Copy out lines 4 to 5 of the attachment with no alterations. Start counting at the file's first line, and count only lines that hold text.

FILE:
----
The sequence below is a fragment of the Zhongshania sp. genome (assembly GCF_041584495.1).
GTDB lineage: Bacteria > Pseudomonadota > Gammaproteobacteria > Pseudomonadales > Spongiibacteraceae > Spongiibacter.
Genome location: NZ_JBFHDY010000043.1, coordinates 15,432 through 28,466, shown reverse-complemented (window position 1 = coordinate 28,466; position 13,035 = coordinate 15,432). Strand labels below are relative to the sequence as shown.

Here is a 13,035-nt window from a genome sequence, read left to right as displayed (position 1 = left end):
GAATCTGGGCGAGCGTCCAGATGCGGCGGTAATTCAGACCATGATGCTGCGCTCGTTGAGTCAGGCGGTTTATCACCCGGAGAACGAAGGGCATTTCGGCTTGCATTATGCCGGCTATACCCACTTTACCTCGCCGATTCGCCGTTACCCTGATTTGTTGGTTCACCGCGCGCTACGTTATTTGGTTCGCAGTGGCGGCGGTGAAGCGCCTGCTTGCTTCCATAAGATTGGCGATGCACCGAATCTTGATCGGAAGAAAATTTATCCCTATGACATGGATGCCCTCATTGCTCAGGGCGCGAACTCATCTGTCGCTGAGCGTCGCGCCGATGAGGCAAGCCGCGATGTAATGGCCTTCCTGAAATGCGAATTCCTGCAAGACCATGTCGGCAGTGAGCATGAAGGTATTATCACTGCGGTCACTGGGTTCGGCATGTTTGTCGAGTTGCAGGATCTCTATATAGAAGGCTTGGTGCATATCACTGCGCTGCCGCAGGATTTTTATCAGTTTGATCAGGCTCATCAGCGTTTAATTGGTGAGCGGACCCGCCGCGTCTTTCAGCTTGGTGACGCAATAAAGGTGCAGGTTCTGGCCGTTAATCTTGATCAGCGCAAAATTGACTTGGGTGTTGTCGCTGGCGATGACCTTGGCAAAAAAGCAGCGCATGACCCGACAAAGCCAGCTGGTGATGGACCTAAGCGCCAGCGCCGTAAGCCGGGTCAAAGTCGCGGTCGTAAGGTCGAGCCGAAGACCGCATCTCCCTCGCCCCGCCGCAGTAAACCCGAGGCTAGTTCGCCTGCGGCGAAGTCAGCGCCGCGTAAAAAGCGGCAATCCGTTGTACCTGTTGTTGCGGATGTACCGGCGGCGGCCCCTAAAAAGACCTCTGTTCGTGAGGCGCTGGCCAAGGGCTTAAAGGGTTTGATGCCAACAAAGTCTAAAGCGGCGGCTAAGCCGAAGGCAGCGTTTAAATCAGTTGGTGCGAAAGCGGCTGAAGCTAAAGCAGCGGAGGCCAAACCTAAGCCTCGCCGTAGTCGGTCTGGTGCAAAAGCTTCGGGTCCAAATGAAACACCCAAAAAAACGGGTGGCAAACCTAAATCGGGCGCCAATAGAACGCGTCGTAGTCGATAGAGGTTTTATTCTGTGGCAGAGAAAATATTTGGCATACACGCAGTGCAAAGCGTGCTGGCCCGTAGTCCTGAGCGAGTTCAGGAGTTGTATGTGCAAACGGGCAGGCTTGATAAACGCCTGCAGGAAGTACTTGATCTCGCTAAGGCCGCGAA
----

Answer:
Here is a 13,035-nt window from a genome sequence, read left to right as displayed (position 1 = left end):
GAATCTGGGCGAGCGTCCAGATGCGGCGGTAATTCAGACCATGATGCTGCGCTCGTTGAGTCAGGCGGTTTATCACCCGGAGAACGAAGGGCATTTCGGCTTGCATTATGCCGGCTATACCCACTTTACCTCGCCGATTCGCCGTTACCCTGATTTGTTGGTTCACCGCGCGCTACGTTATTTGGTTCGCAGTGGCGGCGGTGAAGCGCCTGCTTGCTTCCATAAGATTGGCGATGCACCGAATCTTGATCGGAAGAAAATTTATCCCTATGACATGGATGCCCTCATTGCTCAGGGCGCGAACTCATCTGTCGCTGAGCGTCGCGCCGATGAGGCAAGCCGCGATGTAATGGCCTTCCTGAAATGCGAATTCCTGCAAGACCATGTCGGCAGTGAGCATGAAGGTATTATCACTGCGGTCACTGGGTTCGGCATGTTTGTCGAGTTGCAGGATCTCTATATAGAAGGCTTGGTGCATATCACTGCGCTGCCGCAGGATTTTTATCAGTTTGATCAGGCTCATCAGCGTTTAATTGGTGAGCGGACCCGCCGCGTCTTTCAGCTTGGTGACGCAATAAAGGTGCAGGTTCTGGCCGTTAATCTTGATCAGCGCAAAATTGACTTGGGTGTTGTCGCTGGCGATGACCTTGGCAAAAAAGCAGCGCATGACCCGACAAAGCCAGCTGGTGATGGACCTAAGCGCCAGCGCCGTAAGCCGGGTCAAAGTCGCGGTCGTAAGGTCGAGCCGAAGACCGCATCTCCCTCGCCCCGCCGCAGTAAACCCGAGGCTAGTTCGCCTGCGGCGAAGTCAGCGCCGCGTAAAAAGCGGCAATCCGTTGTACCTGTTGTTGCGGATGTACCGGCGGCGGCCCCTAAAAAGACCTCTGTTCGTGAGGCGCTGGCCAAGGGCTTAAAGGGTTTGATGCCAACAAAGTCTAAAGCGGCGGCTAAGCCGAAGGCAGCGTTTAAATCAGTTGGTGCGAAAGCGGCTGAAGCTAAAGCAGCGGAGGCCAAACCTAAGCCTCGCCGTAGTCGGTCTGGTGCAAAAGCTTCGGGTCCAAATGAAACACCCAAAAAAACGGGTGGCAAACCTAAATCGGGCGCCAATAGAACGCGTCGTAGTCGATAGAGGTTTTATTCTGTGGCAGAGAAAATATTTGGCATACACGCAGTGCAAAGCGTGCTGGCCCGTAGTCCTGAGCGAGTTCAGGAGTTGTATGTGCAAACGGGCAGGCTTGATAAACGCCTGCAGGAAGTACTTGATCTCGCTAAGGCCGCGAA